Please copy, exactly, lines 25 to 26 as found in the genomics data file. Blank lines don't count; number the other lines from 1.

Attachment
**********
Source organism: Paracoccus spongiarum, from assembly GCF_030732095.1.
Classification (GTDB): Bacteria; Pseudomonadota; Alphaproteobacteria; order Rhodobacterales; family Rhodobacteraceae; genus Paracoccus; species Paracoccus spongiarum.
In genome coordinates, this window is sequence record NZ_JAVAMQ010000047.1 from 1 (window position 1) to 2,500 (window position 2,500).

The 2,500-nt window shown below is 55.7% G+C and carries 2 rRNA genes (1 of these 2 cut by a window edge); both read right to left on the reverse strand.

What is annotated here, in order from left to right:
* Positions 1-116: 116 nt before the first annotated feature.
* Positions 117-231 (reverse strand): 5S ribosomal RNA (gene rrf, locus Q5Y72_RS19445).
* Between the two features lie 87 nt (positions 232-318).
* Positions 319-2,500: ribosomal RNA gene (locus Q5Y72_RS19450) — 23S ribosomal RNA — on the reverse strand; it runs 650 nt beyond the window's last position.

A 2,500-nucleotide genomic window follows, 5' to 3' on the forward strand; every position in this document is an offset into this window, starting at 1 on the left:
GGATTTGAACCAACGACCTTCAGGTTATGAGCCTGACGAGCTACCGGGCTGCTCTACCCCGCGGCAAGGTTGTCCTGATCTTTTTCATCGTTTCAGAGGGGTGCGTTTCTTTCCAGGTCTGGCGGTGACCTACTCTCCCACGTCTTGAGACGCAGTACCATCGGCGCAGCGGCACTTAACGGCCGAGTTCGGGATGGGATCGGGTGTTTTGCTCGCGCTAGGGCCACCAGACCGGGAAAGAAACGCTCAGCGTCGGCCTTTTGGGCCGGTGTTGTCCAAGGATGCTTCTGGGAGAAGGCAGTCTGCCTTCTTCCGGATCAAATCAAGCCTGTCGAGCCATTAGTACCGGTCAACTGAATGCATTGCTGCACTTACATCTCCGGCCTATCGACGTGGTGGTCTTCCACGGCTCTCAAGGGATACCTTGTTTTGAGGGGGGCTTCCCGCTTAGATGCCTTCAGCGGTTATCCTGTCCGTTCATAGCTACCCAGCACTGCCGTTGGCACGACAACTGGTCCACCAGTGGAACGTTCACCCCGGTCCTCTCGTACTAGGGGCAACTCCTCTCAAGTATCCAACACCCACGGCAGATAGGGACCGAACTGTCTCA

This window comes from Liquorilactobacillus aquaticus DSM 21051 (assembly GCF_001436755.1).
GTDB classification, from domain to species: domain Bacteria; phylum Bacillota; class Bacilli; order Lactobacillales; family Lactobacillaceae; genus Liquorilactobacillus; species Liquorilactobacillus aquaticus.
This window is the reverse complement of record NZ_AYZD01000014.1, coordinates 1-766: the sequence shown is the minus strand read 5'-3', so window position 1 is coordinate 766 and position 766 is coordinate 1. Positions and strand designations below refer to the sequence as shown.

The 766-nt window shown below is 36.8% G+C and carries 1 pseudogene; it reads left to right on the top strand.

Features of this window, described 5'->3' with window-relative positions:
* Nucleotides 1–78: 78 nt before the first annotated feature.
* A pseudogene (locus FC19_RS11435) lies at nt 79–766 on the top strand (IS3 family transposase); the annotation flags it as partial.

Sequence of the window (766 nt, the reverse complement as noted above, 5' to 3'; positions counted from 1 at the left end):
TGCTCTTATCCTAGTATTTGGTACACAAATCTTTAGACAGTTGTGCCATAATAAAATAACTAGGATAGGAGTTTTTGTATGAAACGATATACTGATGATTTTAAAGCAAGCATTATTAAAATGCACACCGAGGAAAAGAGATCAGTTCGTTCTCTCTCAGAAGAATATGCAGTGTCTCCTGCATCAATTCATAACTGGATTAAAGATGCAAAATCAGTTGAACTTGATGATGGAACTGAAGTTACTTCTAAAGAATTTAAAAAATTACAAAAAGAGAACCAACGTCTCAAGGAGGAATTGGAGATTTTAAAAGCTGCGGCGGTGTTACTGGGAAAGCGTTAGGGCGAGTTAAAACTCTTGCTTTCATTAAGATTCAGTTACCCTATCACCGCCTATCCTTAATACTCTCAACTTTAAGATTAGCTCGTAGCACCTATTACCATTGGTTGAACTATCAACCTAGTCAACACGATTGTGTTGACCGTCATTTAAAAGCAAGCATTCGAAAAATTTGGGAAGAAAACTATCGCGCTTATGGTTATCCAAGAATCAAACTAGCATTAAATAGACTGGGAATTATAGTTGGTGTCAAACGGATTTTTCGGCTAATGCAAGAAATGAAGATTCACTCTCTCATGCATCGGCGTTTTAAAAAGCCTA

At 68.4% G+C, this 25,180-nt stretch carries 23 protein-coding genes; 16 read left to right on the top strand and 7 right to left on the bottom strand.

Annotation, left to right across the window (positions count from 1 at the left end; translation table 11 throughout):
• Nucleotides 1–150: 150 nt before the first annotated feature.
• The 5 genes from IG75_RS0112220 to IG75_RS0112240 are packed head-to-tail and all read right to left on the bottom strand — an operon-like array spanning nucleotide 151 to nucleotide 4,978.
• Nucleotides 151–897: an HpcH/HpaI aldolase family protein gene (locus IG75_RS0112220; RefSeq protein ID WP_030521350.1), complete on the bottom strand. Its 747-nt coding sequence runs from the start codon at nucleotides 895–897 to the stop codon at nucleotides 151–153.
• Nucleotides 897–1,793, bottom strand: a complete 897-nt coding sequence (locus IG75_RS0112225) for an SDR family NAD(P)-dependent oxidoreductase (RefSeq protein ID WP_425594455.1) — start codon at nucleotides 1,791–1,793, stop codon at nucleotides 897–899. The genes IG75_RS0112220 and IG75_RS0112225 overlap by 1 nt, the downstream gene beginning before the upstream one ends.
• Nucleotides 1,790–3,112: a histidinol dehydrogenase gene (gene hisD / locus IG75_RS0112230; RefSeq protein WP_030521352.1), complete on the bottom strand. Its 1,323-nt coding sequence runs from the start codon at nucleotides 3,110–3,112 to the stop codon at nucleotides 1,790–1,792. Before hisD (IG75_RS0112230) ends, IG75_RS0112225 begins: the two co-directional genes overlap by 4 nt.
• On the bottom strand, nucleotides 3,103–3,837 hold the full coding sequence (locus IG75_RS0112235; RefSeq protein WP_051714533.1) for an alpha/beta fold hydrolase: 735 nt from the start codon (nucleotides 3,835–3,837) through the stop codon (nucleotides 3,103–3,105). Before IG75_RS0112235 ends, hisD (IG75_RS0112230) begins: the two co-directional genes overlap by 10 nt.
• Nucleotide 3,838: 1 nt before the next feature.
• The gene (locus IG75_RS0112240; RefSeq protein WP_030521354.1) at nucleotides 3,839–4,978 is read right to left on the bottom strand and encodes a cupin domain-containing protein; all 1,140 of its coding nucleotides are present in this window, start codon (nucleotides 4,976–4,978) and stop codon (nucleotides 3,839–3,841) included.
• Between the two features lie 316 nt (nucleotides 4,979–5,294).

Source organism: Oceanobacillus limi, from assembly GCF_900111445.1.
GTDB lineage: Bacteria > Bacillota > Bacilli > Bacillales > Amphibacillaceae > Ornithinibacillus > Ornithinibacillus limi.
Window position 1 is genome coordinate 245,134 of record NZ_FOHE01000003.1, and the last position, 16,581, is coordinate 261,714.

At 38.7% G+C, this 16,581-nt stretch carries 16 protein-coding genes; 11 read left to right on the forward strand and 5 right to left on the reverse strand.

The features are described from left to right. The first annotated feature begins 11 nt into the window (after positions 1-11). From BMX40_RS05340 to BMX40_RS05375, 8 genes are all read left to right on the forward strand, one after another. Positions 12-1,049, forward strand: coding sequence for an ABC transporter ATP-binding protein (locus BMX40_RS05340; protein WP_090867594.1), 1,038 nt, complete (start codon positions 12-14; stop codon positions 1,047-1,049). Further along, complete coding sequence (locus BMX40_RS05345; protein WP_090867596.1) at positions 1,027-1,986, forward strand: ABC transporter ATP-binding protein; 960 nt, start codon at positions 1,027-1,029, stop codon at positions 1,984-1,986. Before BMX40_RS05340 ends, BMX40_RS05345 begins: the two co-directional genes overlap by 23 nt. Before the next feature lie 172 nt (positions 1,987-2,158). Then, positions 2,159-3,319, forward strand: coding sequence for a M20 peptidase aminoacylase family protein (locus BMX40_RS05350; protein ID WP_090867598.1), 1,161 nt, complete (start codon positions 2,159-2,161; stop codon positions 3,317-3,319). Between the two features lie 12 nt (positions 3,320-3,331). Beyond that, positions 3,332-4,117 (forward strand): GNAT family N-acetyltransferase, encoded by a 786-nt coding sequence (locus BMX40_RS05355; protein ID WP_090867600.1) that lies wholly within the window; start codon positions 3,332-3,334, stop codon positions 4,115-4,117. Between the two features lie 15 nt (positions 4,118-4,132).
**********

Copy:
• Nucleotides 151–897: an HpcH/HpaI aldolase family protein gene (locus IG75_RS0112220; RefSeq protein ID WP_030521350.1), complete on the bottom strand. Its 747-nt coding sequence runs from the start codon at nucleotides 895–897 to the stop codon at nucleotides 151–153.
• Nucleotides 897–1,793, bottom strand: a complete 897-nt coding sequence (locus IG75_RS0112225) for an SDR family NAD(P)-dependent oxidoreductase (RefSeq protein ID WP_425594455.1) — start codon at nucleotides 1,791–1,793, stop codon at nucleotides 897–899. The genes IG75_RS0112220 and IG75_RS0112225 overlap by 1 nt, the downstream gene beginning before the upstream one ends.